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Displaying items by tag: Tim Burton

If you’ve been meaning to make it to MoMA to check out “Picasso Sculpture,” you’ll need to plan ahead starting next week. Beginning November 10, MoMA is requiring visitors to purchase timed entrance tickets for the five-month exhibit, which opened September 14.

This isn’t the first time MoMA has implemented timed ticketing. Over the past seven years, the Tim Burton, Van Gogh, Bjork and two Matisse exhibits have also required viewers to enter at a particular time.

Published in News
(Los Angeles, February 1, 2011)—The Los Angeles County Museum of Art (LACMA) presents Tim Burton, a major retrospective exploring the full range of Tim Burton’s creative work, both as a director of live-action and animated films, and as an artist, illustrator, photographer, and writer. Taking inspiration from popular culture, fairy tales, and traditions of the gothic, Burton has reinvented Hollywood genre filmmaking as an expression of a personal vision. 
The exhibition brings together more than 700 drawings, paintings, photographs, film and video works, storyboards, puppets, concept artworks, maquettes, costumes, and cinematic ephemera, including art from a number of unrealized and little-known personal projects. The exhibition was organized by Ron Magliozzi, Assistant Curator, and Jenny He, Curatorial Assistant, Department of Film, with Rajendra Roy, the Celeste Bartos Chief Curator of Film, The Museum of Modern Art. 

At LACMA, the exhibition is organized by Britt Salvesen, Department Head and Curator of the Wallis Annenberg Department of Photography, and Department Head and Curator of Prints and Drawings. Salvesen states: “This exhibition shows the full range of Tim Burton’s extraordinary creativity. Most people have a good sense of his style, but seeing the show demonstrates how persistent his vision is and how evident it was from very early on, before he was even thinking about making full-scale feature films. Many of his recurring themes stem from childhood and adolescence and combine a unique mixture of horror and humor.”
Born in Burbank in 1958, Tim Burton was heavily influenced by popular culture. Themes derived from advertising, science fiction, horror films, children’s literature and toys, holiday rituals, cartoons, and comic strips are reflected in his work. The exhibition also establishes Burton’s kinship with a generation of contemporary artists—many from Southern California like Burton himself—who have taken inspiration from similar sources. After studying at the California Institute of the Arts (CalArts), he worked as an animator at the Walt Disney Studios before breaking out on his own.
Many of the works in the exhibition come from the artist’s own archive, as well as from studio archives and private collections of Burton’s collaborators. Hundreds of never-before-exhibited drawings, paintings, sculptures, and sketchbooks will be joined by a selection of domestic and international film posters from his feature films, accompanied by music specifically composed for the exhibition by Burton’s longtime collaborator Danny Elfman. Also included will be film props and a selection of large- scale Polaroids created by Burton, as well as virtually unseen films— including early student films.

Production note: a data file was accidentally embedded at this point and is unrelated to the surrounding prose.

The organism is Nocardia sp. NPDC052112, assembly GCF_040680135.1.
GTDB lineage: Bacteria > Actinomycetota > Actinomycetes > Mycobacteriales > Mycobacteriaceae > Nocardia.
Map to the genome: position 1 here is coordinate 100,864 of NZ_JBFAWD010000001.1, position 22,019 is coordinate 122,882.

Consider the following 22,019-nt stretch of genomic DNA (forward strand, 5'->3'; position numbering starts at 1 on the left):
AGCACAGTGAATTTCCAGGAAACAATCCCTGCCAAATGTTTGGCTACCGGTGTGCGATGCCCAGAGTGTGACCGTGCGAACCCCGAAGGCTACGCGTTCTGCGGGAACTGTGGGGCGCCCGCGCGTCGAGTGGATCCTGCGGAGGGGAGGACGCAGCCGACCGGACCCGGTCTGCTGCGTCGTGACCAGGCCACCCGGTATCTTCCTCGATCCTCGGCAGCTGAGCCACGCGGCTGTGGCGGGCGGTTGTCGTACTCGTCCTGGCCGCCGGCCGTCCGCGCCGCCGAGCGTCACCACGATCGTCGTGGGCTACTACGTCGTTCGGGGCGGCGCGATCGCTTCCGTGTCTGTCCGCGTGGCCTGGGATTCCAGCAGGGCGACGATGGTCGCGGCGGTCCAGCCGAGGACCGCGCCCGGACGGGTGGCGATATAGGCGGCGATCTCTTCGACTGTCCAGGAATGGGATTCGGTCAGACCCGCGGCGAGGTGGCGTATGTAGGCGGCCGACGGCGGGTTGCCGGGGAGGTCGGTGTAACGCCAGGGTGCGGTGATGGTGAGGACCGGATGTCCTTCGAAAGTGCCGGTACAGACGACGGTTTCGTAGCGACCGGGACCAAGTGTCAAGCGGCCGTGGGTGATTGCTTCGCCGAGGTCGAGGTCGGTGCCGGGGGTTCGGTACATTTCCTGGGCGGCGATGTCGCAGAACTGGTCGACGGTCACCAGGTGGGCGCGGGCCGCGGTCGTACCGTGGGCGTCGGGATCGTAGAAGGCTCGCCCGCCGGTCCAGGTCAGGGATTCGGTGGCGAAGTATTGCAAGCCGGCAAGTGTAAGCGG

Exhibition Overview
Tim Burton will collaborate with LACMA exhibition designers in transforming the Resnick Pavilion into a “Burtonesque” environment. Taking advantage of the indoor/outdoor nature of LACMA’s campus, Burton will install two large-scale outdoor artworks: on view through the Resnick Pavilion’s all-glass northern facade will be a deer-shaped topiary inspired by Edward Scissorhands (1990); elsewhere on campus, Balloon Boy, a 21-foot-tall, 8-foot-diameter many-eyed creature, an amalgamation of the tragic characters that Burton first introduced in his 1997 book The Melancholy Death of Oyster Boy and Other Stories, will be installed. 
The exhibition itself is organized in three sections, each in relation to Burbank, California, the city in which Burton was raised and which served as the inspiration for much of his early work. ”Surviving Burbank” begins with Burton’s early days and includes studies, drawings, Super 8mm and 16mm films, and ephemera from the 1970s and 1980s, which serve to demonstrate the outpouring of creative energy and invention he was experiencing as a young artist. “Beautifying Burbank” shows Burton coming into his own as a creative thinker, as his talent matured during three years of study at CalArts and four years working as an animator at the Walt Disney Studios, where examples of his first professional work reveal the emergence of a number of Burton’s signature motifs and stylistic traits. Finally, “Beyond Burbank” segues into Burton’s work in feature film as his professional career blossomed following the success of Pee- wee’s Big Adventure in 1985. This section features costumes, props, puppets, and concept art from Burton’s career as a celebrated filmmaker. Burton’s graphic art and texts for non-film projects, hand-painted models, large-scale Polaroids, and a selection of domestic and international posters from his films round off the exhibition’s survey of the artist’s creative work during this period. 
Burton has also created seven new pieces for the exhibition, including the aforementioned Balloon Boy; a toyhouse diorama inspired by Burton’s six- episode Internet series The World of Stainboy (2000); an animatronic Robot Boy sculpture, based on a character from Burton’s 1997 children’s book The Melancholy Death of Oyster Boy and Other Stories; and a revolving, multimedia, black-light carousel installation that hangs from the ceiling. Three original Burton “creature” sculptures are also on display. Information on exhibition-related programs will be available soon at
Published in Press Releases
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